The Buddhist faith has played and continues to play a fundamental role in the cultural, ethical and sociological development of Bhutan and its people.

It permeates all strands of secular life, bringing with it a reverence for the land and its well-being. Annual festivals (tsechus and dromchoes) are spiritual occasions in each district. They bring together the population of the district and are dedicated to either Guru Rimpoche or other deities.

Throughout Bhutan, stupas chortens line the roadside commemorating a place where Guru Rimpoche or another Shabdrung may have stopped to meditate. Prayer flags are even more common. Fluttering on long poles, they maintain constant communication with the heavens.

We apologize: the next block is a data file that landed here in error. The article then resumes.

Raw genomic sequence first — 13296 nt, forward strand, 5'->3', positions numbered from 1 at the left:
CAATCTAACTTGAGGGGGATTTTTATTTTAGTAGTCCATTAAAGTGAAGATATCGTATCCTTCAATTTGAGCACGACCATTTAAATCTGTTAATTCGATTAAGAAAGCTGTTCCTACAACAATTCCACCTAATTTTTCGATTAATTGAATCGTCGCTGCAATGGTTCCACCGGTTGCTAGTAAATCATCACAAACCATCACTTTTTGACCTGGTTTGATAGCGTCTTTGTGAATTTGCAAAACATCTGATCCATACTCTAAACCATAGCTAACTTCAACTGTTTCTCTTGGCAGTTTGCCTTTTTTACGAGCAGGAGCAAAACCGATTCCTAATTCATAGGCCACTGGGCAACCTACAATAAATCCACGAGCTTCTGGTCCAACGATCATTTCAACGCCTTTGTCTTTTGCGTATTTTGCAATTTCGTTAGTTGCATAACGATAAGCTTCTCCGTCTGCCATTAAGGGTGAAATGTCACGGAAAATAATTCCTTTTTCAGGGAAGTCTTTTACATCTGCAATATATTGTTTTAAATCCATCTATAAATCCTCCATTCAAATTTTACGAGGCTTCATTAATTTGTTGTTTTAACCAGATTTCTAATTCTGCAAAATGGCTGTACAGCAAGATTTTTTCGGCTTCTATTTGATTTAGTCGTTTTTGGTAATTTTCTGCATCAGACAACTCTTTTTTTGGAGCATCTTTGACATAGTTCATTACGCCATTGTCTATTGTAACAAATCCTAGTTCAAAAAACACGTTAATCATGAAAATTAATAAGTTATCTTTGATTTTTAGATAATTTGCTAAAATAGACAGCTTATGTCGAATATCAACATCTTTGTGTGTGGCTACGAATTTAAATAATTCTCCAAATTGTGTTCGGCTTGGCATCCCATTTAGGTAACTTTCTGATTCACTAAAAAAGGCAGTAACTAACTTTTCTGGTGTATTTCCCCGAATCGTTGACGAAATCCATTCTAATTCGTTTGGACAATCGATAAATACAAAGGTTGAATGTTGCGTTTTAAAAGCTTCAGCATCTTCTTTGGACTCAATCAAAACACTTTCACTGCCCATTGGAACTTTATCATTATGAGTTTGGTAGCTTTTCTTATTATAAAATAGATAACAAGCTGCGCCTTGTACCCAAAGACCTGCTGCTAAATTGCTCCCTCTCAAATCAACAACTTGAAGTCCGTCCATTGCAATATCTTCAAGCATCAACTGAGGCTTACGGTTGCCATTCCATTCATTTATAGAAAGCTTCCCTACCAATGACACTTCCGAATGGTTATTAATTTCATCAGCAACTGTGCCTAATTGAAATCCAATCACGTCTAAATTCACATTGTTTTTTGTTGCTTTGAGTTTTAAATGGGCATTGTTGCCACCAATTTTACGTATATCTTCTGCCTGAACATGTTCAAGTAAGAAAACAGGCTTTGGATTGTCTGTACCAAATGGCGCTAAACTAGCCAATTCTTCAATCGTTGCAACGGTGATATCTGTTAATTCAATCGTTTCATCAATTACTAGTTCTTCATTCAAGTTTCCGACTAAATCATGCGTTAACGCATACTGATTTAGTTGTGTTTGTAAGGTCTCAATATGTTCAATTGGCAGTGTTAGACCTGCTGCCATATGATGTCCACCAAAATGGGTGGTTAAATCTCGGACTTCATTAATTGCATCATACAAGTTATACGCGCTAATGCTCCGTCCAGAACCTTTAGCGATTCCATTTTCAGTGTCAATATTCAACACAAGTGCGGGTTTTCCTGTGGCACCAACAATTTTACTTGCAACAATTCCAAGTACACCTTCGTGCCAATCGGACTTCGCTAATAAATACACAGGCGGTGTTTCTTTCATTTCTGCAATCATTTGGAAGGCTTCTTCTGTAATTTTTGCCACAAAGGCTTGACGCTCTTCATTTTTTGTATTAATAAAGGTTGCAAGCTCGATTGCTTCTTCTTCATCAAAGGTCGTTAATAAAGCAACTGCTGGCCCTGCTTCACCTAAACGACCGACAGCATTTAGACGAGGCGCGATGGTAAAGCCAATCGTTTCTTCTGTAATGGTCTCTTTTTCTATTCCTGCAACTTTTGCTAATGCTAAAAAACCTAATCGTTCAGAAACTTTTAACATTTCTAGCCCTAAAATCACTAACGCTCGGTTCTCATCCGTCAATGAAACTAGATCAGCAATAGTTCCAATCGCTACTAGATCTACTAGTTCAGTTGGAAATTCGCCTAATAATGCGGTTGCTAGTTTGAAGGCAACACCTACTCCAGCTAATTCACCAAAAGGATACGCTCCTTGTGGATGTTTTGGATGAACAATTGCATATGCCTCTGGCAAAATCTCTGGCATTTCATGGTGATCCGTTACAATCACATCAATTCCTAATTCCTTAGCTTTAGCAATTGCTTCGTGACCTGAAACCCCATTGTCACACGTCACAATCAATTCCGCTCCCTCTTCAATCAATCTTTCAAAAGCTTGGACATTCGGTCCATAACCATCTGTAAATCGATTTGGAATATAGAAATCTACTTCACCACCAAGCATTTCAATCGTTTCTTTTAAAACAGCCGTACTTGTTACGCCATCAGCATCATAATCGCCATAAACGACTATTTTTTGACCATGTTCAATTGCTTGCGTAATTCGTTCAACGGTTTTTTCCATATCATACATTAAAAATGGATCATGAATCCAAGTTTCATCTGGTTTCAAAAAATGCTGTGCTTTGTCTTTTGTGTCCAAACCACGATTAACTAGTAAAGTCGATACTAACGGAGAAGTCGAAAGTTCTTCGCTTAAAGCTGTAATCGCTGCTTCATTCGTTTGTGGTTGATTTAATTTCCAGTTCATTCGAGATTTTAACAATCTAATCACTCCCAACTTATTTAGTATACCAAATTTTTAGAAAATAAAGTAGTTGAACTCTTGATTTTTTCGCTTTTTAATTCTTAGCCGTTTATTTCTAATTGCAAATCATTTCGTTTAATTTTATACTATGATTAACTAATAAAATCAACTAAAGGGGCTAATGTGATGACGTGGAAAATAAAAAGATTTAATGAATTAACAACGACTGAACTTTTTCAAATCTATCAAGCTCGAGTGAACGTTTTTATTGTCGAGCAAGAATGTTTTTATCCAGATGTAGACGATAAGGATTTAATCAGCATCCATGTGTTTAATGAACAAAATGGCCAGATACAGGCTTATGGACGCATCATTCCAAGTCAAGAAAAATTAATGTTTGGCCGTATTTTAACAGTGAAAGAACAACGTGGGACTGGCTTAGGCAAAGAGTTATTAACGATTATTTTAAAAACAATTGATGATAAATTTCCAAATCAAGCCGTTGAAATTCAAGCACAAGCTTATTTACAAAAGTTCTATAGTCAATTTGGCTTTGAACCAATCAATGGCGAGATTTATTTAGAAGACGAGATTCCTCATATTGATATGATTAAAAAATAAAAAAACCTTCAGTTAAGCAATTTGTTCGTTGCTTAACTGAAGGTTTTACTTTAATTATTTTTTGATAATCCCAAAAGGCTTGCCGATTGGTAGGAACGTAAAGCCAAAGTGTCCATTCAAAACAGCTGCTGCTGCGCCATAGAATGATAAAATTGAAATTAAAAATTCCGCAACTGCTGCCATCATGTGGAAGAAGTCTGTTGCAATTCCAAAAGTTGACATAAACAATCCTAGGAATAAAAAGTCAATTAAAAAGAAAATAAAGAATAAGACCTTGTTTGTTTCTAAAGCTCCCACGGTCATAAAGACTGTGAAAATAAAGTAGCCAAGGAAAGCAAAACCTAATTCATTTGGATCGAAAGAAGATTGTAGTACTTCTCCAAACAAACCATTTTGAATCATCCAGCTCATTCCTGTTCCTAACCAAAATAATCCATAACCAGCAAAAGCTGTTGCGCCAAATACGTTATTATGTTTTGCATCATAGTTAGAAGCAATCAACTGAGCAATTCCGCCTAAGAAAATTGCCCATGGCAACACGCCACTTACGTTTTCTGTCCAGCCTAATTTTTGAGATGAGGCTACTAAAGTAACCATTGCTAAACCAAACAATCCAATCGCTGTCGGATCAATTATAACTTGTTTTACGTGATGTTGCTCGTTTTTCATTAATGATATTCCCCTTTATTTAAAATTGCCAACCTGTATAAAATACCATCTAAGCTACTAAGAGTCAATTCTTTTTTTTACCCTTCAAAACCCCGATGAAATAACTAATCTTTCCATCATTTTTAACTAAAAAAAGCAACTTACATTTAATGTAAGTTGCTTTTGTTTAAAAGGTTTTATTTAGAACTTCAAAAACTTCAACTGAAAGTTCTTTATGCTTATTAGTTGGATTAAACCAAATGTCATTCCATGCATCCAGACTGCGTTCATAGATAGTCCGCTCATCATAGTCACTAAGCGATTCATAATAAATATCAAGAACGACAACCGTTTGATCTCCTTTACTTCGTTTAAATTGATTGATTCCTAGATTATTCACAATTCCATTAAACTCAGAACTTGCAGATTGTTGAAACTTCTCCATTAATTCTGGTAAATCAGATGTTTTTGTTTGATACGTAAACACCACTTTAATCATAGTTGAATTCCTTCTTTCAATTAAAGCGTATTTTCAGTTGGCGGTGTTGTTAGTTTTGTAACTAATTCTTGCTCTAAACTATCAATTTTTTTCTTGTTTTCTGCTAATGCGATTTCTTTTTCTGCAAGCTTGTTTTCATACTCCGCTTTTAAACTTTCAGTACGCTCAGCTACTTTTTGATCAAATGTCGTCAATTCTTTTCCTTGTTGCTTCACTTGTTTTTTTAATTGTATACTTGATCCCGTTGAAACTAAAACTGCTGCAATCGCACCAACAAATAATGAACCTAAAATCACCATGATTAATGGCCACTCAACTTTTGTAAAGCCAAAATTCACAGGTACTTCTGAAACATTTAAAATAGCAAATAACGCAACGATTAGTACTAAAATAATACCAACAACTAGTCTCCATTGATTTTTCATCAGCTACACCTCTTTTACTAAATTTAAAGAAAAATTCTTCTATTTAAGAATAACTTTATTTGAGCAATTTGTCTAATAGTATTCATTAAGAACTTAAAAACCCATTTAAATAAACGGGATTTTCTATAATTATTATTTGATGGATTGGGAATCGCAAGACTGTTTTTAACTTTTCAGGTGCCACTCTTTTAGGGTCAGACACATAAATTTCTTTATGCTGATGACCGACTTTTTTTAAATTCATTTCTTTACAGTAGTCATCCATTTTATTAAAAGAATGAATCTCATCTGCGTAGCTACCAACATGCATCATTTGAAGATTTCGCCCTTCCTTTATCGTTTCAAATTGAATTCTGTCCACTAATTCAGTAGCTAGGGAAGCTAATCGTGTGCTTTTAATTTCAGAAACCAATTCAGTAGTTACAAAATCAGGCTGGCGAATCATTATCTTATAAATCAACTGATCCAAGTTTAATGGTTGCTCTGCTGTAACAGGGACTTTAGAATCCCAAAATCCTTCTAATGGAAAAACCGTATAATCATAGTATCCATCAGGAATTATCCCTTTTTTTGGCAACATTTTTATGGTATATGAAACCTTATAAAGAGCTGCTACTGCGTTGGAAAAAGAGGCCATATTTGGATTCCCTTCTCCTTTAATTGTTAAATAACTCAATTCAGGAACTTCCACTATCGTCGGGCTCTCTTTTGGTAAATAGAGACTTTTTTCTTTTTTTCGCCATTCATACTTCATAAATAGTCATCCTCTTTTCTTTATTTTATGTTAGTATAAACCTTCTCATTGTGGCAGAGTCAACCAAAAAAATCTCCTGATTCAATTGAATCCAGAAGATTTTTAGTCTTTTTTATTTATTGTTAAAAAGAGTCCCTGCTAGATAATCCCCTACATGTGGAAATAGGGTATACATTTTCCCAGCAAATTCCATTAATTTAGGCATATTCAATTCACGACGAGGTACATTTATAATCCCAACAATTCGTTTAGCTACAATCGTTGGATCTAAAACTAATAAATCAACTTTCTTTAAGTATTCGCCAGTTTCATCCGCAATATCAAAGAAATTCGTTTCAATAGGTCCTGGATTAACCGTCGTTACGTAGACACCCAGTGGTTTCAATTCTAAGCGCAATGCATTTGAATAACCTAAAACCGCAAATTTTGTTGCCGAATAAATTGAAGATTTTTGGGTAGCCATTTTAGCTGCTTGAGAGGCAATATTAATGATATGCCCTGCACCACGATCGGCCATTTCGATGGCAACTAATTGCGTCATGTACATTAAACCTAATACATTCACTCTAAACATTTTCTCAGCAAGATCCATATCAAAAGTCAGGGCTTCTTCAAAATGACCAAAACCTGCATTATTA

Bhutan is the only country in the world to retain thr tantric form of Mahayana Buddhism as its official religion.

To ensure the perpetuation of Buddhism in the kingdom, one son from each family normally attends monastic school. While the Dzongs are the centres of administrative and government activities for all the valley; they are predominantly the homes and temples of the monastic community.